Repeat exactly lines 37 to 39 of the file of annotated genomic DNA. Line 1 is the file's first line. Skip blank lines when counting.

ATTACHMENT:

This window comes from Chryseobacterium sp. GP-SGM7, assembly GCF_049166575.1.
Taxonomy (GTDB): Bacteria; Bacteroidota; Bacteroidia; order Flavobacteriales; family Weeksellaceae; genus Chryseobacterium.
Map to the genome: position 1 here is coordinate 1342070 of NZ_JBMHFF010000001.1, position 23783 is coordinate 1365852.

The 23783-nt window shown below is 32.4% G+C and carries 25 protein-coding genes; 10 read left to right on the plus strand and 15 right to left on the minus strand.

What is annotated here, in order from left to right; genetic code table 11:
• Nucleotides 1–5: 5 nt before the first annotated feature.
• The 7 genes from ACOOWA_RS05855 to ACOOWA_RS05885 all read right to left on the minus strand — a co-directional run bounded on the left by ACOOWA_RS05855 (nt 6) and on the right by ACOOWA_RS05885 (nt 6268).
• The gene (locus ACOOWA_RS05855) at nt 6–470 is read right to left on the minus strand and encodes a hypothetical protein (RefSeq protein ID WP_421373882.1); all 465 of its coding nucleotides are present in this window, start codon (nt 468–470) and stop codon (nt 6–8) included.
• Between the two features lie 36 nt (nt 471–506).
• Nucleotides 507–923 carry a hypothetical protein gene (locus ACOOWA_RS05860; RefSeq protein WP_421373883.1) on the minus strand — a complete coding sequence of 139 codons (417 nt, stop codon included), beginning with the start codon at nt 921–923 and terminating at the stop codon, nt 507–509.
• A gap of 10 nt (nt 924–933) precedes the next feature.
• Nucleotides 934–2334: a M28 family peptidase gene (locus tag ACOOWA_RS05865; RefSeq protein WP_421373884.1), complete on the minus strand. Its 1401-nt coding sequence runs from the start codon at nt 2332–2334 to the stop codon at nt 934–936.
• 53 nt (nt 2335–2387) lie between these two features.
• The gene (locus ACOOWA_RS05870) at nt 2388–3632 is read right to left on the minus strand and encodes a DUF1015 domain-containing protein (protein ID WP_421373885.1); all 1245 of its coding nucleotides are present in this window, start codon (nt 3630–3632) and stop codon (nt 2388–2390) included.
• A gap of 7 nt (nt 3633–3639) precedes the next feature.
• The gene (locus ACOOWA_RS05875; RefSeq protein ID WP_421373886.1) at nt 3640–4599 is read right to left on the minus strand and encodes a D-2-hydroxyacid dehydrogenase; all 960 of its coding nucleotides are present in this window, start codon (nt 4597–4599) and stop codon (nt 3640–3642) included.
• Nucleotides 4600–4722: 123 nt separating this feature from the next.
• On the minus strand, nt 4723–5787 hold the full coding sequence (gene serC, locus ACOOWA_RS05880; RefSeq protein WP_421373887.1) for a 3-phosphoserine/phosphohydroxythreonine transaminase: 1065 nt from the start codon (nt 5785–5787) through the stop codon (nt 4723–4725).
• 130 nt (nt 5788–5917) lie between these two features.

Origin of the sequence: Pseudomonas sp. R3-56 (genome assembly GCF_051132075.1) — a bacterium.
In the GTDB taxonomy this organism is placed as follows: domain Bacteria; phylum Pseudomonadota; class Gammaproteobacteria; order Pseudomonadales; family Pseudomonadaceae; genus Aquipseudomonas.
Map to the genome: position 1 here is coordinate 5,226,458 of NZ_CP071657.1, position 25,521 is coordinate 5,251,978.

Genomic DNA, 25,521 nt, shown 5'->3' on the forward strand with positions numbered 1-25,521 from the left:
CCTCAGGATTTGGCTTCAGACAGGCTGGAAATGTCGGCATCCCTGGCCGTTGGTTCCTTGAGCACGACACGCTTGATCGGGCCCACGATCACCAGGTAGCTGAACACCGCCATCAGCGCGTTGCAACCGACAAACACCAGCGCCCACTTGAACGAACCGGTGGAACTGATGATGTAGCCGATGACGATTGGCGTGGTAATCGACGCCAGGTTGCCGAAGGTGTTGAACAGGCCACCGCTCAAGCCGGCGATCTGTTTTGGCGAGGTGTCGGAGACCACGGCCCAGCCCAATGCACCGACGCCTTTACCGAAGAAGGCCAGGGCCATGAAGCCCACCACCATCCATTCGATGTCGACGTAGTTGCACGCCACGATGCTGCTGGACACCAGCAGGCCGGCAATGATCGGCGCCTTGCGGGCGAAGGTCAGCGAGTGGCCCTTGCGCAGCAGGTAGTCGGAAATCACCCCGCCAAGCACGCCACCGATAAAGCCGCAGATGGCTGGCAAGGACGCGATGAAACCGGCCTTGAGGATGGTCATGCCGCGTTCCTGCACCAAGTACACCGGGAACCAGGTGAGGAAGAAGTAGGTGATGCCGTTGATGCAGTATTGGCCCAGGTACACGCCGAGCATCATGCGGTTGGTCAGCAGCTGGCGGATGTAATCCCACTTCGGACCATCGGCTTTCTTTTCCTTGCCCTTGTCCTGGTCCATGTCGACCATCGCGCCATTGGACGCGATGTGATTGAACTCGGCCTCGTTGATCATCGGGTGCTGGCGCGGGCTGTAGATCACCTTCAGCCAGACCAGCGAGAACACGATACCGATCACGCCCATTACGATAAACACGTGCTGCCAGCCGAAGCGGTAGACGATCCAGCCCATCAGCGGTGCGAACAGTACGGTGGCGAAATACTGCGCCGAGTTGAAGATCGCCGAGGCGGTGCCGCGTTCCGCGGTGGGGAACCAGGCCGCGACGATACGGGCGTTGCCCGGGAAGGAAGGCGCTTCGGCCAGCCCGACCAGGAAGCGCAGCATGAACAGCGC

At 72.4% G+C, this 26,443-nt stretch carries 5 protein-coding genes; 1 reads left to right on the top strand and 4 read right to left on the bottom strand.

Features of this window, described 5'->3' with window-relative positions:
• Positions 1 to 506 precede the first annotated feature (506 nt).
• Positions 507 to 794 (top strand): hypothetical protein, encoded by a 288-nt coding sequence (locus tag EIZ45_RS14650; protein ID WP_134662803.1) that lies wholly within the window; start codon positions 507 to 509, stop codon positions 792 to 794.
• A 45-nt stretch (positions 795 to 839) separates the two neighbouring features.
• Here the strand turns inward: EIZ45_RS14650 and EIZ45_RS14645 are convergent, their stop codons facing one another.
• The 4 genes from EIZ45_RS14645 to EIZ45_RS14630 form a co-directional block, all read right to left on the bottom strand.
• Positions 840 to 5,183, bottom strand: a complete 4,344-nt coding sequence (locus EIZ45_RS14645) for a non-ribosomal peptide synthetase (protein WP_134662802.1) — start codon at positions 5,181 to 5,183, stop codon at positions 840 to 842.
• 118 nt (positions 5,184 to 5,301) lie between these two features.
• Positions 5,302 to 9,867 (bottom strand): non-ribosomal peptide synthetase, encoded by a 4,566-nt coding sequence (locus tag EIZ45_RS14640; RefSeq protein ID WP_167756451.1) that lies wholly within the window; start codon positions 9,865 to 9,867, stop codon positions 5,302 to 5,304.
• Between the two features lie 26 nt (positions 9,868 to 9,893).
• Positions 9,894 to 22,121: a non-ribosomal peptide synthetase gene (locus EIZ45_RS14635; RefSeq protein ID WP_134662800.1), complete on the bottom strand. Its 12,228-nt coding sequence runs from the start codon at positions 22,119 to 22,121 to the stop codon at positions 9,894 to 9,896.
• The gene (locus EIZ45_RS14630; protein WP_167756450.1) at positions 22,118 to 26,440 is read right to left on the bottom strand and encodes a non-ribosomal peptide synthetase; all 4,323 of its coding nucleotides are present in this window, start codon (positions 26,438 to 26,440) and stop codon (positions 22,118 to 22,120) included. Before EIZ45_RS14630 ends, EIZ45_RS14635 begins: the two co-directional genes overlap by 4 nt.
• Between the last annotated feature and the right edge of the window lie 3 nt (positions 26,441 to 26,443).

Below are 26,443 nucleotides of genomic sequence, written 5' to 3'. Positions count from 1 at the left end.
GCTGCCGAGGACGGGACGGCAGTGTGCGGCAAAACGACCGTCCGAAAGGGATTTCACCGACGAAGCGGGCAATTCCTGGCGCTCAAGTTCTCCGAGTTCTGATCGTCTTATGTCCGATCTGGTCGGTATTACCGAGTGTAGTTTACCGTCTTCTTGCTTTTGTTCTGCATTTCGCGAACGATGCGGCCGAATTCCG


• The gene (locus EIZ45_RS14630; protein WP_167756450.1) at positions 22,118 to 26,440 is read right to left on the bottom strand and encodes a non-ribosomal peptide synthetase; all 4,323 of its coding nucleotides are present in this window, start codon (positions 26,438 to 26,440) and stop codon (positions 22,118 to 22,120) included. Before EIZ45_RS14630 ends, EIZ45_RS14635 begins: the two co-directional genes overlap by 4 nt.
• Between the last annotated feature and the right edge of the window lie 3 nt (positions 26,441 to 26,443).

Below are 26,443 nucleotides of genomic sequence, written 5' to 3'. Positions count from 1 at the left end.